U.S. EPA Contaminated Site Cleanup Information (CLU-IN)

U.S. Environmental Protection Agency
U.S. EPA Technology Innovation and Field Services Division

Fractured Bedrock Project Profiles

Last Updated: August 17, 2010

Point of Contact:
Rick McGregor
Vertex Environmental Solutions Inc
239 Montrose Street North Unit 1
Cambridge ON Canada N3H 2J3 
Tel: 519-653-8444 
Email: ckm@

Mobile Home Park  Article #25
West of Ottawa, ON, Canada


Shallow permeable overburden soil with underlying fractured bedrock. Water is supplied to residents at the site from two bedrock wells approximately 150 meters downgradient from the source area.

Targeted Environmental Media:
  • - Fractured Bedrock


More than 800 liters of stove oil fuel were released from above ground storage tanks. Downgradient of the spill, a dissolved contaminant plume developed measuring approximately 1,300 square meters with an estimated plume front migration rate of 0.2 meters/day. Within the fracture rock, the free phase of the contaminant measured up to 3 centimeters thick.

Major Contaminants and Maximum Concentrations:
  • - Benzene (280 µg/L)
  • - Toluene (630 µg/L)
  • - Ethylbenzene (230 µg/L)
  • - Xylenes (780 µg/L)

Site Characterization Technologies:

  • - Pumping Tests

Horizontal gradients ranged from 0.001  0.031. Vertical gradients ranged from 0.003  0.23. Pump testing estimated hydraulic conductivity at 0.00002 cm/sec. Pore water velocity measured 0.5 m/day. The water table fluctuates seasonally between 2 to 3 meters. Based on seepage velocity, potential travel time to the downgradient communal well system was approximately 244 days; however, travel time was measured at 750 days based on the observed plume migration.

Remedial Technologies:

  • - Chemical Oxidation (In Situ)
  • - Bioremediation (In Situ)
Initial cleanup actions included the removal of approximately 190 tonnes of impacted soil and fractured rock which were disposed of off-site.

In-situ chemical oxidation (ISCO) using sodium percarbonate with enhanced bioremediation was the selected remedy. RegenOX was the sodium percarbonate used and oxygen release compound (ORC) was the final step in the process.

A pilot-scale test was performed in July 2007 to evaluate subsurface hydraulic and geochemical response to the injection under various pressures. 375 liters of sodium percarbonate were injected when the water table was low. Based on test results, the radius of influence was on the order of 5 meters. Due to the favorable results, a full-scale program was implemented.

In August 2007, the first full-scale injection took place with 13,100 liters of sodium percarbonate injected into 23 wells when the water table was low. Monitoring of adjacent monitoring wells reflected good distribution of the oxidant. Contaminant concentration was reduced between 50 to 80% within the source zone.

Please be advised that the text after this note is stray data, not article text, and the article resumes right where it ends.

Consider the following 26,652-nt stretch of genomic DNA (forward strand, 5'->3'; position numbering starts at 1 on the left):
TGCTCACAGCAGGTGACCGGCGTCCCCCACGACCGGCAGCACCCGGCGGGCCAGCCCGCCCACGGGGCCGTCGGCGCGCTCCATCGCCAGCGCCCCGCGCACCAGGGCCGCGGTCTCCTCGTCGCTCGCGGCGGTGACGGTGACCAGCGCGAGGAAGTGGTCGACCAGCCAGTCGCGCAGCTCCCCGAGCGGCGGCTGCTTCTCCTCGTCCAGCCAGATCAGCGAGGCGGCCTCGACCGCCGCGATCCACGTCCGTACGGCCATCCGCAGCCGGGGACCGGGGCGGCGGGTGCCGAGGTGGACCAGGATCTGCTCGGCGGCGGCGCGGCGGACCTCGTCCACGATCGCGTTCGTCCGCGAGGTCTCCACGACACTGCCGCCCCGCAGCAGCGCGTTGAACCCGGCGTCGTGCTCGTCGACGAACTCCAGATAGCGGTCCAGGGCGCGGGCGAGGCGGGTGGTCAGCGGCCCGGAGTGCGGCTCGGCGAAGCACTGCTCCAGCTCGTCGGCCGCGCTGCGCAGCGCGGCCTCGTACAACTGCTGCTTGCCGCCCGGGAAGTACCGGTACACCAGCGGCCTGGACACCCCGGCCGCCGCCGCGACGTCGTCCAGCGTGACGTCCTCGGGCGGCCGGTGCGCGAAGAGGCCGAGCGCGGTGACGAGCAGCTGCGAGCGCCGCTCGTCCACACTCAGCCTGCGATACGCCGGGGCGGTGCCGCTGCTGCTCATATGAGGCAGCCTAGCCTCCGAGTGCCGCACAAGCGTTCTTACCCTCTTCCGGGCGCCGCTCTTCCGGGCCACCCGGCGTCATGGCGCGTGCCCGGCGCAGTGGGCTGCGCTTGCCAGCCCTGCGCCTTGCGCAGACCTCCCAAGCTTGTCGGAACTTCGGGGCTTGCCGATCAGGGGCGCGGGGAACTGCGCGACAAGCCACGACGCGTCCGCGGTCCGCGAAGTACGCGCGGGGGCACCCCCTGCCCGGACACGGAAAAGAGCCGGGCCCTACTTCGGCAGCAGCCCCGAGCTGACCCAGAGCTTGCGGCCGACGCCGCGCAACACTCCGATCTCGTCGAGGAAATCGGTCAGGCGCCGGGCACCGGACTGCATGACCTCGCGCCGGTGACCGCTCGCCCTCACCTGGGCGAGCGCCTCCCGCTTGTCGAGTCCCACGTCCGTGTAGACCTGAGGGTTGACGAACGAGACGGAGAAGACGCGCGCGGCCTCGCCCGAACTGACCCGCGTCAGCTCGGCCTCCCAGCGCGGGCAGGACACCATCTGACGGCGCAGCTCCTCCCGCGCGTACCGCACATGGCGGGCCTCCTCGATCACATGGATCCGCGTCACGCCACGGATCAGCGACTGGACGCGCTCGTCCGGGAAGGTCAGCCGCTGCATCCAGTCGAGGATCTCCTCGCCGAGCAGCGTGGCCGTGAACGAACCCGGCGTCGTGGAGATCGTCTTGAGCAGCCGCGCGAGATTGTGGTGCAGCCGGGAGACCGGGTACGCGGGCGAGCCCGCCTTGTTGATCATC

In October 2007, a second injection took place with 12,100 liters of sodium percarbonate injected into a rising water table. A third injection of 12,500 liters of sodium percarbonate took place in November 2007 into a higher water table than the October injection. Further monitoring was planned.

A polishing injection of oxygen release compound (ORC) was planned for the spring of 2008 into a high water table with monitoring to take place after the injection.

NOTE: In addition to the specific contaminant concentration for BTEX, Petroleum Hydrocarbon (PHC) F1 fraction was observed in the hot zone shortly following fuel release at 50,000 ug/L; PHC F2 Fraction and PHC F3 Fractions were observed north of the hot zone shortly following fuel release at 8,400 ug/L and 1,300 ug/L (respectively); and PHC F4 Fraction had a maximum groundwater concentration less than 100 ug/L.

Remediation Goals:

Benzene  5.0 ug/L
Toluene  24.0 ug/L
Ethylbenzene  2.4 ug/L
Xylene  300 ug/L

Sum of Petroleum Hydrocarbon (PHC) fractions 1 (F1) (C6  C10) and F2 (C>10  C16)  less than or equal to 1000 ug/L
Sum of PHC F3 (C>16  C34) and F4 (C>34)  less than or equal to 1000 ug/L


Over 5,400 kg of RegenOx was mixed on site with potable water to create a solution between 2.5 and 5% RegenOx. Over 66,700 L of oxidant solution was delivered. All free product was treated and the groundwater was treated to drinking water quality standards.

Lessons Learned:

Use of ISCO can be used to remediate impacts in fractured bedrock;
ISCO can work within a reasonable timeframe and can meet stringent drinking water quality criteria;
source removal is required to increase effectiveness;
well delivery system must ensure good delivery of product can be achieved;
the Natural Oxidant Demand (NOD) of the subsurface materials needs to be considered;
water table seasonal fluctuations can create a significant smear zone;
plan injection times to correspond to high water table levels.

Application of In-Situ Chemical Oxidation to Remediate a Fractured Bedrock Dissolved Heating Oil Plume, Eastern, Ontario. Reported in Technology Innovation News Survey (TINS)  August 1 - 31, 2008. http:www.clu-in.orgproductstins.
Roy, S.K. (Jacques Whitford Ltd.); R. McGregor (Vertex Environmental Solutions Inc.); J. Sauriol (Jacques Whitford Ltd.)
2008 RPIC Federal Contaminated Sites National Workshop, 28 April - May 1, Vancouver, BC. Real Property Institute of Canada, 2008.

Case Study PHCs. Vertex Environmental Inc. http:www.vertexenvironmental.cadocumentsPHCs-6.pdf

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